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Study Shows Inhaled Anesthesia Affects Children’s Brains More Than Intravenous Anesthetic

Posted Oct 26 2012 10:37pm

Stony Brook University School of Medicine researchers have found that children’s brains are more affected by an inhaled anesthetic than an intravenous anesthetic with increased levels of brain lactate. Lactate increases brain activation and may lead to metabolic changes associated with anxiety and delirium. Reported in the November issue of Anesthesiology, the findings provide new clues to metabolic changes within the brains of children undergoing anesthesia and could help researchers understand why general anesthesia may be potentially harmful to the developing brain.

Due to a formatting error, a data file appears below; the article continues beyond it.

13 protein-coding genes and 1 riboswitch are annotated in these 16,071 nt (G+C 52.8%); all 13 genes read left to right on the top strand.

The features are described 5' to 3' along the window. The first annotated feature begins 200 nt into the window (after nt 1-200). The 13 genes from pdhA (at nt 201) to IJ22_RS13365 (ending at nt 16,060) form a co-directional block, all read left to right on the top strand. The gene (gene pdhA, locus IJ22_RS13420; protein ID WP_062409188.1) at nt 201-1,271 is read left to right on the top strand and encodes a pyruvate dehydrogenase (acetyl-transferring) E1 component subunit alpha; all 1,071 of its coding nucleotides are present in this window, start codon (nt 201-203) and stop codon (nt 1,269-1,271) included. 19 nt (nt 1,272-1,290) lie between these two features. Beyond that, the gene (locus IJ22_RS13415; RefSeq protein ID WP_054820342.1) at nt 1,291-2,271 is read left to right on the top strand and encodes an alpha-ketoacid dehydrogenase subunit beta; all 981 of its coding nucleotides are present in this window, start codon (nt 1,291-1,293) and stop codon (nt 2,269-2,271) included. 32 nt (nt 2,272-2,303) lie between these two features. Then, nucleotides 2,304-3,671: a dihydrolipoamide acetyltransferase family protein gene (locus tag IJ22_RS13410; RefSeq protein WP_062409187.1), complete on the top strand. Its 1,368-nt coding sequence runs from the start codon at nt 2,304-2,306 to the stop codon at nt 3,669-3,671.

In “Metabolomic Profiling of Children’s Brains Undergoing General Anesthesia with Sevoflurane and Propofol,” 59 children ages two-to-seven years old were administered one of two routinely used anesthetics for an MRI procedure. One group received sevoflurane (inhaled) and the other received propofol (intravenous). The parietal cortex of the children’s brains was imaged one hour after being administered anesthesia.

 

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